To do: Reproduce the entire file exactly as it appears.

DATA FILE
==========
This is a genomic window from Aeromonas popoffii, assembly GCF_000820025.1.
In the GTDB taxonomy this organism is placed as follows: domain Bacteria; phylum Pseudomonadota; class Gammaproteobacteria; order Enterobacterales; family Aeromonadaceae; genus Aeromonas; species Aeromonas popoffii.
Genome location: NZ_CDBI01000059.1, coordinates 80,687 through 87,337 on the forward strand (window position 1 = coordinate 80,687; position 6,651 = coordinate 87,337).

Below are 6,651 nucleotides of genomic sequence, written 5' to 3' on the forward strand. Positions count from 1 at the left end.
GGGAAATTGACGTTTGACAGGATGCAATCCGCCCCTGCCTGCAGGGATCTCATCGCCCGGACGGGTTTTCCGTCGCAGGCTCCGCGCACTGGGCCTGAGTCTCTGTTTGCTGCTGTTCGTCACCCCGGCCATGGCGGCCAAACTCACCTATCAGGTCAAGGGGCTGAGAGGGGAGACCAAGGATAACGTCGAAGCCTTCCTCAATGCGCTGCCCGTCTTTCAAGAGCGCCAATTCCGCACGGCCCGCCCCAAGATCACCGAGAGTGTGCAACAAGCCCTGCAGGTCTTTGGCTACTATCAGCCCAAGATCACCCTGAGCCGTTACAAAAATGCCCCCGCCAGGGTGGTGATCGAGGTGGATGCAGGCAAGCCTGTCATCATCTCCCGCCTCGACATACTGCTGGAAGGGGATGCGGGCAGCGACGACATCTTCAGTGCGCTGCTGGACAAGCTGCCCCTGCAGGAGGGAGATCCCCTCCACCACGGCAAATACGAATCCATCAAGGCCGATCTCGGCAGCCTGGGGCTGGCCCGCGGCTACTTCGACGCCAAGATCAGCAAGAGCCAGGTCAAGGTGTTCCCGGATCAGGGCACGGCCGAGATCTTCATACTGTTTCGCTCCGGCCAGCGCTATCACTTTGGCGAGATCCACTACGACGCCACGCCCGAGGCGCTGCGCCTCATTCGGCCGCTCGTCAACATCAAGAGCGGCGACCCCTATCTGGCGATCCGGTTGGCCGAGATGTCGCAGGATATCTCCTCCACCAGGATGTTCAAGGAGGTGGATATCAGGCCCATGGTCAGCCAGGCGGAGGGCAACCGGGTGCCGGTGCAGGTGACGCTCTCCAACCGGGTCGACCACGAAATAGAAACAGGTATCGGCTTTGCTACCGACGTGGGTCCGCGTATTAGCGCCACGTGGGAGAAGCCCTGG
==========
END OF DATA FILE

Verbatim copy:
This is a genomic window from Aeromonas popoffii, assembly GCF_000820025.1.
In the GTDB taxonomy this organism is placed as follows: domain Bacteria; phylum Pseudomonadota; class Gammaproteobacteria; order Enterobacterales; family Aeromonadaceae; genus Aeromonas; species Aeromonas popoffii.
Genome location: NZ_CDBI01000059.1, coordinates 80,687 through 87,337 on the forward strand (window position 1 = coordinate 80,687; position 6,651 = coordinate 87,337).

Below are 6,651 nucleotides of genomic sequence, written 5' to 3' on the forward strand. Positions count from 1 at the left end.
GGGAAATTGACGTTTGACAGGATGCAATCCGCCCCTGCCTGCAGGGATCTCATCGCCCGGACGGGTTTTCCGTCGCAGGCTCCGCGCACTGGGCCTGAGTCTCTGTTTGCTGCTGTTCGTCACCCCGGCCATGGCGGCCAAACTCACCTATCAGGTCAAGGGGCTGAGAGGGGAGACCAAGGATAACGTCGAAGCCTTCCTCAATGCGCTGCCCGTCTTTCAAGAGCGCCAATTCCGCACGGCCCGCCCCAAGATCACCGAGAGTGTGCAACAAGCCCTGCAGGTCTTTGGCTACTATCAGCCCAAGATCACCCTGAGCCGTTACAAAAATGCCCCCGCCAGGGTGGTGATCGAGGTGGATGCAGGCAAGCCTGTCATCATCTCCCGCCTCGACATACTGCTGGAAGGGGATGCGGGCAGCGACGACATCTTCAGTGCGCTGCTGGACAAGCTGCCCCTGCAGGAGGGAGATCCCCTCCACCACGGCAAATACGAATCCATCAAGGCCGATCTCGGCAGCCTGGGGCTGGCCCGCGGCTACTTCGACGCCAAGATCAGCAAGAGCCAGGTCAAGGTGTTCCCGGATCAGGGCACGGCCGAGATCTTCATACTGTTTCGCTCCGGCCAGCGCTATCACTTTGGCGAGATCCACTACGACGCCACGCCCGAGGCGCTGCGCCTCATTCGGCCGCTCGTCAACATCAAGAGCGGCGACCCCTATCTGGCGATCCGGTTGGCCGAGATGTCGCAGGATATCTCCTCCACCAGGATGTTCAAGGAGGTGGATATCAGGCCCATGGTCAGCCAGGCGGAGGGCAACCGGGTGCCGGTGCAGGTGACGCTCTCCAACCGGGTCGACCACGAAATAGAAACAGGTATCGGCTTTGCTACCGACGTGGGTCCGCGTATTAGCGCCACGTGGGAGAAGCCCTGG